On the second day of my three day trip to False Cape State Park, I had planned on going hiking into the Wash Woods area. This is an historical site to commemorate a place where there was once a community. They even had a church. So after a hearty breakfast, I joined the six hikers that I had met from Hampton Roads Hikers, and off we went. It was fairly chilly, and quite windy.
Our hike was about 10.5 miles and covered a nice section of the park. It was essentially an out and back. This map shows our track. We started at the visitor center, which is just north of the map. At the southern part of the hike, there is a small loop. Also, about halfway down, see the little spur that we walked heading southwest to the bay? That is essentially where the other six campsites are located. So if you wanted to camp there, you would have to carry in water at least 2-3 miles from the spigot near the visitor center.
As we hiked, the weather changed continually. It would cycle through cold and windy to sunny and warm. At one point, a squall came through and it snowed for a few moments. I was continually adding and removing layers, including gloves and a winter knit hat. Anytime we reached an open area, the wind was fierce!
Here are some pictures from the day of hiking, starting with one of the six people I met and hiked with from Hampton Roads Hikers - what a great group!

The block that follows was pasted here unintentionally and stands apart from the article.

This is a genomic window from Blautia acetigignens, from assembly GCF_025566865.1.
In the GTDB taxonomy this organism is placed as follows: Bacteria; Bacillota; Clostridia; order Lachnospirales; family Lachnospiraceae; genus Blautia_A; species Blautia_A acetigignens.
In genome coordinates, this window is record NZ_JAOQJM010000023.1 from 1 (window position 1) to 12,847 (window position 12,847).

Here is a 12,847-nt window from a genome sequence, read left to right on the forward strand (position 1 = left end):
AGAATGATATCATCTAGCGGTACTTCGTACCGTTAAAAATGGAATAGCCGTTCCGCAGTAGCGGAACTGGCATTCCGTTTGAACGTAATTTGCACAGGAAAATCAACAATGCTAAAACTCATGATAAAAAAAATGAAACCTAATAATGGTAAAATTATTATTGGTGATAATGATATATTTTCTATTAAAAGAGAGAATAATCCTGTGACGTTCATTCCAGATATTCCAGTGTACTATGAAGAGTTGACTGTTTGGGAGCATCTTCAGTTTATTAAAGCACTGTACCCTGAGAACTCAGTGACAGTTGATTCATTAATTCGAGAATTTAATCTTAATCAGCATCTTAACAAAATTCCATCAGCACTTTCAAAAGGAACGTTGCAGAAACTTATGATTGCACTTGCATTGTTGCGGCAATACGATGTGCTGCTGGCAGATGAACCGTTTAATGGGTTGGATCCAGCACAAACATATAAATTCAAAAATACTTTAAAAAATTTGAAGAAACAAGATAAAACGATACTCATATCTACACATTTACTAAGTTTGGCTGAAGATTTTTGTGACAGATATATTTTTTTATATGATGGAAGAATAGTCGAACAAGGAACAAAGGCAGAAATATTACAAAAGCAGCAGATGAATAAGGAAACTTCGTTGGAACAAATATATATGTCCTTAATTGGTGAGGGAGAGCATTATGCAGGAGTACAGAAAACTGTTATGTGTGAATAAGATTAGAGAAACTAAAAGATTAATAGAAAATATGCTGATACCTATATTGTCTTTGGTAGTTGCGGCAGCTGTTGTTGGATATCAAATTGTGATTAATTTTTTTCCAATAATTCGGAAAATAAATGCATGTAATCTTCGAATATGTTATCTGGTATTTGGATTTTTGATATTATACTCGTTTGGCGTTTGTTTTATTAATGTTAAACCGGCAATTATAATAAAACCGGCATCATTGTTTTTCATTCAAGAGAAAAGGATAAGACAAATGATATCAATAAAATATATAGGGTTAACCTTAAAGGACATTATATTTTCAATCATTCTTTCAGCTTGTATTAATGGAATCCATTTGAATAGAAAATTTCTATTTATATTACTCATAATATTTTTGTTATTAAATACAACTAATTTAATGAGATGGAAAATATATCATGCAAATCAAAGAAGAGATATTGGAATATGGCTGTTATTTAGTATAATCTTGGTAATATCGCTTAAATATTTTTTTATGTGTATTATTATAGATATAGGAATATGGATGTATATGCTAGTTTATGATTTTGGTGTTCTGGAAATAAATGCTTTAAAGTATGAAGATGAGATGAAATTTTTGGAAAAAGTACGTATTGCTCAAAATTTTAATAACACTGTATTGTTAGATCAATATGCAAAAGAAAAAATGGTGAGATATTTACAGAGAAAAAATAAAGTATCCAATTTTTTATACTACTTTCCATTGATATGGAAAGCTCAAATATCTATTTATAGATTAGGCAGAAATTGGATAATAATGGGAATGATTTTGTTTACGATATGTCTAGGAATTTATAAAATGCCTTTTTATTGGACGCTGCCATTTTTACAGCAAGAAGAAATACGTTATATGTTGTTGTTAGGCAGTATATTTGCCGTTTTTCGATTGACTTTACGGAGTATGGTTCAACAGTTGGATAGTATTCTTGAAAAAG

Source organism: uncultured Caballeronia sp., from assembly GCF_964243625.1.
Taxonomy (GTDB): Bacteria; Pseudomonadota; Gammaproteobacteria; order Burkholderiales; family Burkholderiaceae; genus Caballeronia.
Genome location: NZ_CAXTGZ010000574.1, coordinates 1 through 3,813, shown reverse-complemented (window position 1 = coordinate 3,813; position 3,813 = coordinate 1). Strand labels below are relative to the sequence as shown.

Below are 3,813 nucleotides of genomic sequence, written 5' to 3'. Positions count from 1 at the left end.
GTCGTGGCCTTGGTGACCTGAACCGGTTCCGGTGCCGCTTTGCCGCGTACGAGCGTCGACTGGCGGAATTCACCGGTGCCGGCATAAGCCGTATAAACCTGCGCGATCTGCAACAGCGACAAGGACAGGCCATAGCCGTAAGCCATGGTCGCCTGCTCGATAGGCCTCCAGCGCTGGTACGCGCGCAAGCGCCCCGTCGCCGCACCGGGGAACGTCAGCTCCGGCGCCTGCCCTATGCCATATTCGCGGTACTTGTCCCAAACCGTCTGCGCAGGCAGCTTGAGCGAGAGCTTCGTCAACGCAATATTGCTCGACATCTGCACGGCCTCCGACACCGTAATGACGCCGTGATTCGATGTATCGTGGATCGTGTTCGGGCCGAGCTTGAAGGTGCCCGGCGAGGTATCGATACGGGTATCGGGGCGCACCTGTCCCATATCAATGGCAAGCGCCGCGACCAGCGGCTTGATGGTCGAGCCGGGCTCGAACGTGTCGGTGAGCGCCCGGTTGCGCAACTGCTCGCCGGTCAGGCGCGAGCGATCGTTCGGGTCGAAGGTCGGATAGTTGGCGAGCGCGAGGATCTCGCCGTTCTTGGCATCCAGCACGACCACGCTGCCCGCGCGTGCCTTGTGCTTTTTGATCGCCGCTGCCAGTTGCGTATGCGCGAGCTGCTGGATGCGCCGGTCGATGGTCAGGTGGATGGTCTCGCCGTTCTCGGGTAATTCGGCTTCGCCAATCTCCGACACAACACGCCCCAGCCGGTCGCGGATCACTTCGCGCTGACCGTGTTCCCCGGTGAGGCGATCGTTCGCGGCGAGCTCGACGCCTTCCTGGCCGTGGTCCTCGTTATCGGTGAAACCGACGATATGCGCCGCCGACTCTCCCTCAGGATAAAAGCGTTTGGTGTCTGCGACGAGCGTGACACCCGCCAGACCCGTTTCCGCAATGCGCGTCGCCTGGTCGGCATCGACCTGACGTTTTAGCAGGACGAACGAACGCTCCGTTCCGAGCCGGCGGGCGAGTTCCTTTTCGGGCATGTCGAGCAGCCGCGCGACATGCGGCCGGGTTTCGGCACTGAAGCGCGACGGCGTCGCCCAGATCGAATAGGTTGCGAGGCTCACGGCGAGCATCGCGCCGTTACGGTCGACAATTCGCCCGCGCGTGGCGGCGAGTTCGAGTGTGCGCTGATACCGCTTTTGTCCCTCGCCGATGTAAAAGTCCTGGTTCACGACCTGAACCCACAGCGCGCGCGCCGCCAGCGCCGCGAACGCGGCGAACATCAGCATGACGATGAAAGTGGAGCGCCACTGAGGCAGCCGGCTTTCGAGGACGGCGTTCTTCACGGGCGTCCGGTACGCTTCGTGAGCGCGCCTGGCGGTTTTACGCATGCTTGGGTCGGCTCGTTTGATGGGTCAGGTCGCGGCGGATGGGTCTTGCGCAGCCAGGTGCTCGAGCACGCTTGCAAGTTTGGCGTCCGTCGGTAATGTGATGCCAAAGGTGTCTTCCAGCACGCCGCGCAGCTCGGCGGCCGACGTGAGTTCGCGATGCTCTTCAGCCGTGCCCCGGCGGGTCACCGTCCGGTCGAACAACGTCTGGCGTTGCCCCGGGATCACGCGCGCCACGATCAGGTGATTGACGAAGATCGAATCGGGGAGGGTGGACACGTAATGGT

Do these look like stones? We thought so, but upon checking, we found that each was a big ball of some kind of lichen.
Much of the path is essentially a woods road, very easy walking.
The winds were fierce this day. Here some of the group looks at a map and several others relax. Because of the wind, we did not see any meaningful wildlife.
Like every Virginia State Park that I have hiked in, the trail network is exceptionally well marked.
This is the "Blue Goose," which transports visitors from the Back Bay NWR to False Cape State Park for a brief visit. I saw it again the next morning as I hiked out.
This is all that remains of a church that used to serve the once-upon-a-time community here. It's kind of sad. The bricks mark the church's approximate footprint.
Just yards from the church site is a little graveyard.
We climbed an observation tower and ate our lunches up there. Over the flat terrain and the tree tops, we could see the ocean.
Know a good mechanic and body shop? This car can be yours for a very reasonable price.
I believe that this is some kind of wild azalea.
Some of the group walk down the path through pine forest.
I really liked the budding red maple. I can still remember, long ago, seeing ruffed grouse in early spring high in red maples feasting on the buds.
Our hike ended in mid-afternoon, and I relaxed at my camp for a while with a mug of hot tea as the wind whipped by. I chatted with my fellow hikers for a bit, and we shared dinner together at one of their sites. It had been a really good day, changeable weather being what it is.
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